Does Food Coloring Go Bad? [Gel, Liquid, & More]

You probably have a box in your cupboard with four little bottles of food coloring — red, yellow, green, and blue.

These little squeezy bottles allow you to drip one drop of food coloring at a time into your frosting or cookie dough. You’ve seen the expiration date on the box as well, but does food coloring really expire? 

Generally speaking, artificial food coloring has an incredibly long shelf life. Liquid, gel, paste, and powdered food coloring is good indefinitely. Make sure to store it in an air-tight container away from direct sunlight. However, homemade natural food coloring will typically only last in the refrigerator for about 2 weeks. 

Keep reading to find out more about kinds of food coloring, when to use them, how to store them, and any potential health effects you should be aware of. 

Why Does Food Coloring Have an Expiration Date?

In America, all food products must have a best by date according to the FDA. However, because food coloring is made with synthetic ingredients, water, and stabilizers, it doesn’t spoil anything.

Therefore, you can use liquid, gel, or powdered shelf-stable food coloring as long as it has been stored with the lids tightly sealed.

Food Coloring

Most manufacturers recommend that you keep it at room temperature and in a cabinet out of direct sunlight.

If you have a little box of 4 food coloring bottles, it is most likely McCormick brand food coloring. This product has been used by generations of cooks for brightening up desserts.

According to their FAQ page, McCormick explains that the 4-year from production expiration date suggests that the coloring “quality may be affected over time,” but consuming the food coloring beyond the expiry date “is not harmful.”

Similarly, using Wilton’s gel food coloring and AmeriColor’s gel, paste, liquid, or powdered food coloring after the “best by” date does not pose a health danger.

Wilton does suggest, however, that the best practice for using the gel food coloring is to scoop it out with a clean utensil each time in order to prevent any bacteria from being introduced to the container.

Once you pass the best by date, the intensity of the colors or how well the colors integrate into your dough or frosting may be compromised.

Best Conditions For Storing Artificial Food Coloring

Liquid, gel, and gel paste food colorings need to be stored with the lids tightly sealed in order to prevent evaporation.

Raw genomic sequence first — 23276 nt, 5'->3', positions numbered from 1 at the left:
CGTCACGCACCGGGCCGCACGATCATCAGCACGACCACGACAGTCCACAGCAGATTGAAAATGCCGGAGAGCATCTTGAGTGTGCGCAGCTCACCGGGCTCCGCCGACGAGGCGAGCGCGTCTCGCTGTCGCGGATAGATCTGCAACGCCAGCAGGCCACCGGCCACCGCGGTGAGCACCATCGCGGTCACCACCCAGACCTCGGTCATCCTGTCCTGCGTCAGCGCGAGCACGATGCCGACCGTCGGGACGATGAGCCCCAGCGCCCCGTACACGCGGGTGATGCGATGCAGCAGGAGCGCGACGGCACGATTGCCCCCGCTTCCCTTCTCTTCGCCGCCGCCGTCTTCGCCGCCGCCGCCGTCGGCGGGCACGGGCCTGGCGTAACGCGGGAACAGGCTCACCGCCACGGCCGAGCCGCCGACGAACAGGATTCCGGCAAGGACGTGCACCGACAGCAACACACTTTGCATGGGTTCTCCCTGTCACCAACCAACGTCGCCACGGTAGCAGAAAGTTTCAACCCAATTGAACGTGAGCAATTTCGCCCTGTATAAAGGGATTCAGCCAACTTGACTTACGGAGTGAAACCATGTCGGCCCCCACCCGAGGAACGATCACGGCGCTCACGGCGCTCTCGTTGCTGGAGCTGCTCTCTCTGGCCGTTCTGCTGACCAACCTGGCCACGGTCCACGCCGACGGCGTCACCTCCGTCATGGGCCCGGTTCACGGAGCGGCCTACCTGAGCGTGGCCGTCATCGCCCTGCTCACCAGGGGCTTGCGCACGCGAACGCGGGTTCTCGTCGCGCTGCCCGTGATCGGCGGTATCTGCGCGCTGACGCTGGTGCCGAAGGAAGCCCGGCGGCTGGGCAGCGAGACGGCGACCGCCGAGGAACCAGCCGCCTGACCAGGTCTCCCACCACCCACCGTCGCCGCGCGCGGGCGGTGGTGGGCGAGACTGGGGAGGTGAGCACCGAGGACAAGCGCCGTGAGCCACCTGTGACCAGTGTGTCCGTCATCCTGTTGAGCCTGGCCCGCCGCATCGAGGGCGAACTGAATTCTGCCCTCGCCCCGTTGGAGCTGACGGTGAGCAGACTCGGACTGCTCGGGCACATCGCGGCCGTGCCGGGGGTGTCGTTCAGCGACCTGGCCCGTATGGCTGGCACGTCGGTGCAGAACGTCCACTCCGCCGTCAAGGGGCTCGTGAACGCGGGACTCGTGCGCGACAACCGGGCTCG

Powdered food coloring should also be stored in an air-tight container, but for the opposite reason — to keep moisture out.

All these types of food coloring are shelf-stable at room temperature, between 65 and 85 degrees. 

There is no need for refrigeration or freezing. You should also keep the food coloring stored in a dark cabinet.

Direct sunlight or continued exposure to light may degrade the intensity of the color.

If you store food coloring properly, you will be able to keep it for a long time, even if you have opened it previously.

Food coloring that has never been opened will be good indefinitely if stored in these conditions.

Problems Expired Food Coloring Could Cause

Artificial food colorings past the best by date don’t pose any health hazards, but they might not work as well in a recipe if they are extremely old.

They may dry up or crystalize, and if you try to use them, the color may be uneven instead of deep and rich like you are accustomed to. 

As for powdered food coloring, as long as it is stored in a cool, dry place out of direct sunlight, it should be good to use indefinitely. 

In the past, there were many kinds of artificial food dyes that did cause problems for people.

Today there are only six synthetic dyes approved for use in foods by both the FDA in America and the European Food Safety Association (EFSA).

There are a couple of other colors that one or the other country allows.

If you have concerns about consuming foods with artificial food colorings and how they might affect your health or the health of a loved one, you should talk with your healthcare professional. 

Food Coloring And Hyperactivity

Some people believe that artificial food coloring may lead to hyperactivity and other behavioral problems in children. 

Over the last 50 years, regulatory agencies and research groups have conducted many studies, all with conflicting information.

Some confirm that artificial dyes lead to hyperactivity in children, while others show that they do not. If you are concerned, you should discuss it with your healthcare professional. 

Food Coloring And Cancer

Another confusing and controversial topic is whether or not food colorings contribute to cancer.

Some studies of Blue 2 and Red 3 indicate that consuming them in extremely high doses may contribute to the development of cancer in animals.

However, other studies have demonstrated that these two products do not increase the likelihood of cancer.

Due to this concern, however, most food companies use Red 40 instead, which does not show up as a cancer threat in any studies.